I finished last week's column just before stepping ashore in Freetown.
We went on a short bus tour of the city.
My only previous experience of sub-Saharan African capitals has been of the prosperous cities of Capetown, Nairobi and – before its desperate decline – Harare. Freetown, with its truly appalling traffic clogging narrow streets, its high, derelict old Creol buildings, its lack of any apparent infrastructure and, above all, its pock-marked ruined buildings from the recent civil war presented a different face altogether.
The knight declared it the most backward African capital he had ever been in – and on this cruise there will be only one country he has not visited before.
The welcome we received could not have been more enthusiastic. Banners hung at the exit to the port, and at the beach we visited: “Sierra Leone welcomes the Saga Ruby”.
We were, as one of the cruise lecturers told us, a symbol of normality returning. As our police escort guided us through the streets, people turned and waved at us.
At the beach, with its incredibly basic bar, where we were entertained by dancers and a stilt-walker, schoolchildren came as well – to get a sight of us. I suspect there are parts of Sierra Leone where, as in Mungo Park’s day, they have never seen a white person.
As we left the port, which showed very little sign of activity, workers there lined the barriers and waved us away.
Last year my daughter gave me a Christian Aid Christmas gift – a market stall in Sierra Leone. After a day there, I am determined to favour any aid organisation that favours that country, which seems to have been left so far behind.
The next day the ship cinema gave a showing of Blood Diamond, set during that dreadful civil war. The lecturer, who had spent years at Freetown’s college, told us that it gave a very accurate representation of the horrors of that time.
We then had two days at sea, on the second of which I gave a lecture on Mungo Park. I always have the feeling that my own knowledge on any subject is no more than average, but I was encouraged, first by the number of people who came to it, and secondly how many people told me afterwards that they had known almost nothing about him, other than his name, and sometimes not even that.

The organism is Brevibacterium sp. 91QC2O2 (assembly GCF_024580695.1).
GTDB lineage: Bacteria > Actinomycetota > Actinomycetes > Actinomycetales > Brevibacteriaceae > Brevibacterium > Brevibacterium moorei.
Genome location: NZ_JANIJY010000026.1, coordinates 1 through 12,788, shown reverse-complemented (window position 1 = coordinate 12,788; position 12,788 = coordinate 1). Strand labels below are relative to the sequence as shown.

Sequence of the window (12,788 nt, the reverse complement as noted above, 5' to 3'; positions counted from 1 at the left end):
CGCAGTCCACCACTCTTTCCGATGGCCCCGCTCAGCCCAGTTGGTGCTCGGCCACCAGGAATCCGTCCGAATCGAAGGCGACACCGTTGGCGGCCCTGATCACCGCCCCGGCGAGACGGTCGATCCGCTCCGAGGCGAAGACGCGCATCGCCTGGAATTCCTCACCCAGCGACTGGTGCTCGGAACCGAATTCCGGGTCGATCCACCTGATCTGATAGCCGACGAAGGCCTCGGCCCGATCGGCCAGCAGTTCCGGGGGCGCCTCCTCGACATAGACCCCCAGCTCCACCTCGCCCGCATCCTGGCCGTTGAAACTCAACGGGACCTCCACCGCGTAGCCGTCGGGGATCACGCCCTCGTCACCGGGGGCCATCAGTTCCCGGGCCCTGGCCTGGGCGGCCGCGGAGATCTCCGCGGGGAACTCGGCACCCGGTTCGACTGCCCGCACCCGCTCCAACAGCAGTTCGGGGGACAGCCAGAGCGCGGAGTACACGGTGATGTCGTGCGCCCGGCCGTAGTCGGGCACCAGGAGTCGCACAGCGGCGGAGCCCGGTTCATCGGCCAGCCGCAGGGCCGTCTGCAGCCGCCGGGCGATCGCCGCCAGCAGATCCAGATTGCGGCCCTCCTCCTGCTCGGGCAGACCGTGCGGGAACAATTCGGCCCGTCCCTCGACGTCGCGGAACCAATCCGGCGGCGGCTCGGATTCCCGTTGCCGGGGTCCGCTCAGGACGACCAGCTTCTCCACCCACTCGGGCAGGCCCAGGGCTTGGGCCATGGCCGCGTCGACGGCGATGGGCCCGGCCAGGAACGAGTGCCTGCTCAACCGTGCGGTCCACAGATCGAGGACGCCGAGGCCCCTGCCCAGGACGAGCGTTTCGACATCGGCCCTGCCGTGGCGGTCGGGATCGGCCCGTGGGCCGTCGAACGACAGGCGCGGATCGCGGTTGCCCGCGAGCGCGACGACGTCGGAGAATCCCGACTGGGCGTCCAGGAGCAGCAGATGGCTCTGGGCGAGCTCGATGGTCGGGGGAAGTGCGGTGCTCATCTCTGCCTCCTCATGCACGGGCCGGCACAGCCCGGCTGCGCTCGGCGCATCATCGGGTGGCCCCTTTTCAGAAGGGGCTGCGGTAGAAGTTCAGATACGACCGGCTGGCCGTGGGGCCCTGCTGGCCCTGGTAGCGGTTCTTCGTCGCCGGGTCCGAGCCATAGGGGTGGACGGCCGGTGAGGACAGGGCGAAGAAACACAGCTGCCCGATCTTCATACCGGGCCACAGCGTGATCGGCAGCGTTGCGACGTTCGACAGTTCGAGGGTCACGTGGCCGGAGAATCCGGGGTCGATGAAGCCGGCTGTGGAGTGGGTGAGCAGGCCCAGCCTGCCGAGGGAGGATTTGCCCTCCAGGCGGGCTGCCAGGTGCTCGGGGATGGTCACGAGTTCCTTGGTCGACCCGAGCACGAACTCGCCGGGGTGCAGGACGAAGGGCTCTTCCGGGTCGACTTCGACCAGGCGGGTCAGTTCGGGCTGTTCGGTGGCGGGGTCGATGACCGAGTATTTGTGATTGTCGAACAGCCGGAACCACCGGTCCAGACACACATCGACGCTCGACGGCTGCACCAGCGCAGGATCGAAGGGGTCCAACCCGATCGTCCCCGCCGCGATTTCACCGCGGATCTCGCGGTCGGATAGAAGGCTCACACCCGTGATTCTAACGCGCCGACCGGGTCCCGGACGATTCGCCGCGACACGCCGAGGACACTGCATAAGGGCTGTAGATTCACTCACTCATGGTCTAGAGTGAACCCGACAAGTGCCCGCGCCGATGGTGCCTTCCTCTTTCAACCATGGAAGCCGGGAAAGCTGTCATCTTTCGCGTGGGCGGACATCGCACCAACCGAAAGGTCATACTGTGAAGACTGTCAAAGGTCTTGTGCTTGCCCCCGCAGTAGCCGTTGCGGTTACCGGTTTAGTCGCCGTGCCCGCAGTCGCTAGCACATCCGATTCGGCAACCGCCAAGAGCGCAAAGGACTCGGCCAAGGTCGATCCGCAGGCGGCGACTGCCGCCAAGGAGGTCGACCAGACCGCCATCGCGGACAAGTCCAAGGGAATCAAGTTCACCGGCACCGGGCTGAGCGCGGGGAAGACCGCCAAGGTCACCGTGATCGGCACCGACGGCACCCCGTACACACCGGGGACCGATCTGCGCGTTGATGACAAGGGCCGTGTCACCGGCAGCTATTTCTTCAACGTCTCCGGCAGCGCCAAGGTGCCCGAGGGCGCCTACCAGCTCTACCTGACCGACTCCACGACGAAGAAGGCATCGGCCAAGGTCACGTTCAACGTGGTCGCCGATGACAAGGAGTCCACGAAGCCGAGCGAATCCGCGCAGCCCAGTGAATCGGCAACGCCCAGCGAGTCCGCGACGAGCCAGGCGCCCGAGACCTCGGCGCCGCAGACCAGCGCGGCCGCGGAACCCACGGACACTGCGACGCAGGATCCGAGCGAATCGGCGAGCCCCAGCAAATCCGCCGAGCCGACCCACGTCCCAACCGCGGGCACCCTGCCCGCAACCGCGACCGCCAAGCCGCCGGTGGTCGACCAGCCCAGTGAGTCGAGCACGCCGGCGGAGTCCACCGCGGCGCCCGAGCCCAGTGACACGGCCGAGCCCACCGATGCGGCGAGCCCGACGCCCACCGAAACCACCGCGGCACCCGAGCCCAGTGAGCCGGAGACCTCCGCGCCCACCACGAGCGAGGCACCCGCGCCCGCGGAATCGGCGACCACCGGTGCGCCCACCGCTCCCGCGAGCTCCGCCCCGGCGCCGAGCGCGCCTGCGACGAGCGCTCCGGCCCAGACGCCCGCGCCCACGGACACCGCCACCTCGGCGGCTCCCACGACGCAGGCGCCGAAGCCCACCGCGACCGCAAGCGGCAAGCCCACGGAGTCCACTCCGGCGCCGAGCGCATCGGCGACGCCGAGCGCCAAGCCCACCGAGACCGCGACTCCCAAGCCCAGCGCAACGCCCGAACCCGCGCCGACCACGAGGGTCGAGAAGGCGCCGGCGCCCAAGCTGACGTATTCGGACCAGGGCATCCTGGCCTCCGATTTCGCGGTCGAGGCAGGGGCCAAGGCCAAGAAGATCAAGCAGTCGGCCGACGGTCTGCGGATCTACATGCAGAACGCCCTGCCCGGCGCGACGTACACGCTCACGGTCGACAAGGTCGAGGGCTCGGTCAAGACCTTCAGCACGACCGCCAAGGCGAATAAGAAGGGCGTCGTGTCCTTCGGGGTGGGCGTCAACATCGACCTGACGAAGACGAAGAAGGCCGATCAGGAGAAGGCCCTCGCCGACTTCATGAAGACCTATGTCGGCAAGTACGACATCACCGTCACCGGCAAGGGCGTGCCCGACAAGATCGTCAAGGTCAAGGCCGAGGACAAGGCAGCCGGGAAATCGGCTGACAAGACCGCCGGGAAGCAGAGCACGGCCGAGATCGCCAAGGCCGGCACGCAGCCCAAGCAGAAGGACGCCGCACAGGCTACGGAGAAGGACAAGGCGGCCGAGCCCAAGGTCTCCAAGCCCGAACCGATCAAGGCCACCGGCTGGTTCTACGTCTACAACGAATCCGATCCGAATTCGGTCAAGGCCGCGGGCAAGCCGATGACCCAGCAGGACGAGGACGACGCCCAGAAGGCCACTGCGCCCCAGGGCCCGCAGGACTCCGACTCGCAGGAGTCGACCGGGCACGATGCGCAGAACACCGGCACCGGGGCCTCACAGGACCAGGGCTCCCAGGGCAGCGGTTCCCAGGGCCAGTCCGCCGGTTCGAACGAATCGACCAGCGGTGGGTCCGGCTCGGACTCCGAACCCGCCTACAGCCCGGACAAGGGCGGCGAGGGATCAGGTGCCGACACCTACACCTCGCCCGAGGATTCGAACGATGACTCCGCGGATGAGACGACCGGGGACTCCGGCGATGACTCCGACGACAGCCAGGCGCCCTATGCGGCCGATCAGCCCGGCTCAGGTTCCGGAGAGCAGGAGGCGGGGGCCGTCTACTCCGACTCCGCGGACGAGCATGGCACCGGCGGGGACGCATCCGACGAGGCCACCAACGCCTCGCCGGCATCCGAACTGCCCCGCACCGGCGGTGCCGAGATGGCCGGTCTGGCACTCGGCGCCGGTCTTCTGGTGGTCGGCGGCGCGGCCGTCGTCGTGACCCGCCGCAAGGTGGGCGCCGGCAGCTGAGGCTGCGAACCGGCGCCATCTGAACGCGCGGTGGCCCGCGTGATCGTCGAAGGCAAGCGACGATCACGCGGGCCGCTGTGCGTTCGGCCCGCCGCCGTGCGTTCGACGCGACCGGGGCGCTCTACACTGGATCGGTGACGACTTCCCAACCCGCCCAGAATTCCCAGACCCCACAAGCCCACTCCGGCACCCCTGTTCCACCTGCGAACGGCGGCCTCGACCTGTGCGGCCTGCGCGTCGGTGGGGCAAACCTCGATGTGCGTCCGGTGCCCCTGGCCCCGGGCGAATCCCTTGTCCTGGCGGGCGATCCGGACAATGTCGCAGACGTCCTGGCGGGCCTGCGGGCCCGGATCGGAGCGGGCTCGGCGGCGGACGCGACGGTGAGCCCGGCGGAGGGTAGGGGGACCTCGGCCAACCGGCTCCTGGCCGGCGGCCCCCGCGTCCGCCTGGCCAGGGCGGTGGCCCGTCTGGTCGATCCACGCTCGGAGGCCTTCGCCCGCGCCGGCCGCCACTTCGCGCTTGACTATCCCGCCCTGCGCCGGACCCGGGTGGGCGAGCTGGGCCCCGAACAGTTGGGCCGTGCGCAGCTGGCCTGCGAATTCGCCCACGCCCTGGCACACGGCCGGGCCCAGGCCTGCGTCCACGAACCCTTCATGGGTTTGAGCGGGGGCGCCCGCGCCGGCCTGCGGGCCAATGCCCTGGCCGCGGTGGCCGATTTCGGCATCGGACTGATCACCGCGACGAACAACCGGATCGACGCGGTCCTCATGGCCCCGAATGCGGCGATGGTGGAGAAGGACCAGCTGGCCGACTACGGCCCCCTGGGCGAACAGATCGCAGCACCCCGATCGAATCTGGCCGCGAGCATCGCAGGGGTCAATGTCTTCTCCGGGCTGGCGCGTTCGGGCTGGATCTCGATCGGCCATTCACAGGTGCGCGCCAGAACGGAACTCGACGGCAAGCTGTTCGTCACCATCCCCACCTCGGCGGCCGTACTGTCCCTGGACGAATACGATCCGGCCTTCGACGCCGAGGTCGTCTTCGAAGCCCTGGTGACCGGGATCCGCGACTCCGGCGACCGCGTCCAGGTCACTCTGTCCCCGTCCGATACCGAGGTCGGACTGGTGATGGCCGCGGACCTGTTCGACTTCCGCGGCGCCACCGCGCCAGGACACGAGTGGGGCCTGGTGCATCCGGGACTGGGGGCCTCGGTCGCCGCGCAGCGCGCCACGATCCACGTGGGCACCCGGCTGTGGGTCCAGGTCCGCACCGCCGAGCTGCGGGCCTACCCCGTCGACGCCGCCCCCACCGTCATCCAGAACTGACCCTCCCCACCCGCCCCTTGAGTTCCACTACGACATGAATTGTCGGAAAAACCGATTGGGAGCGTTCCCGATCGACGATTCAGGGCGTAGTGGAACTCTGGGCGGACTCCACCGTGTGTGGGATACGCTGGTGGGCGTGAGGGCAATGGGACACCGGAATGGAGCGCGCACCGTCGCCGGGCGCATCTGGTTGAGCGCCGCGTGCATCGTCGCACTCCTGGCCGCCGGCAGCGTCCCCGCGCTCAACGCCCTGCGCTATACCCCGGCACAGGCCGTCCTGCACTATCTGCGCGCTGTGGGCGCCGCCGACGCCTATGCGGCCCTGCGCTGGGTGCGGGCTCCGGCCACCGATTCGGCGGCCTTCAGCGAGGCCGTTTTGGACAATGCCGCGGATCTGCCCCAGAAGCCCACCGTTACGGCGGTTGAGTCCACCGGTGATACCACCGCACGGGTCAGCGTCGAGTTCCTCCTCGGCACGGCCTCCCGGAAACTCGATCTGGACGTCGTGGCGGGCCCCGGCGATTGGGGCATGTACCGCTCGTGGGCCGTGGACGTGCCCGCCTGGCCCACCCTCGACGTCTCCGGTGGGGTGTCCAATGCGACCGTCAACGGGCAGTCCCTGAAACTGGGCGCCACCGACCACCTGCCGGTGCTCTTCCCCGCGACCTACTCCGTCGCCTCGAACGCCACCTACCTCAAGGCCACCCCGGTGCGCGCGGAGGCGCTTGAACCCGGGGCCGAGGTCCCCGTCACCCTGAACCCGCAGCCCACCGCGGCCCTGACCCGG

Rereading Park’s book in preparation for the talk made me realise all over again the immensity of what he achieved. But more than that, his respectful attitude to his African hosts was well ahead of his time. Unlike later explorers, he was neither there on behalf of the British Empire (which didn’t really exist in his day), nor was he evangelising.
His motives were those that echoed the age of Enlightenment into which he had been born: “I had a passionate desire to examine a country so little known, and to become experimentally acquainted with the modes of life and character of the natives.....”
Needless to say my lecture did not end without a suggestion that my listeners should come to Selkirk to see his memorial and the cottage at Foulshiels.
The prosperous port of Takondi in Ghana was our next stop. Here wide-lined streets showed evidence of plenty of new building, but there was not the same hustling of tourists that we found in Dakar.
In the Sunday market, broad-smiling stallholders amid piles of fruit, fish, furniture and hard goods raised hands to clasp to ours, and well-nourished children grouped around us – without holding out their hands for coins. Did you know that Ghana had a general election last month, in which there were no riots, no intimidation, and after which the existing, defeated government ceded power without a rumpus?
Our last call in west Africa was to Togo, a former French colony to the west of Nigeria.
Here we went out of the capital, Lome, to a village where we watched a voodoo ceremony. It including the burying of a live chicken, which was later disinterred still alive. Male dancers danced themselves into a trance and then drew knives or burning brands across their chests, without injury. I do not pretend to understand it.
In some ways it is frustrating to get such a superficial taste of all these countries with their different histories, cultures and politics, but also with much in common.
Some people, believe it or not, don’t come off the boat in port at all, and others complain about the heat, the fact that the buses aren’t up to British standards, and even – this is true – about there being so many black faces. If only they would look into them and see the welcome they give us.
Here’s a delightfully-easy pudding from west Africa.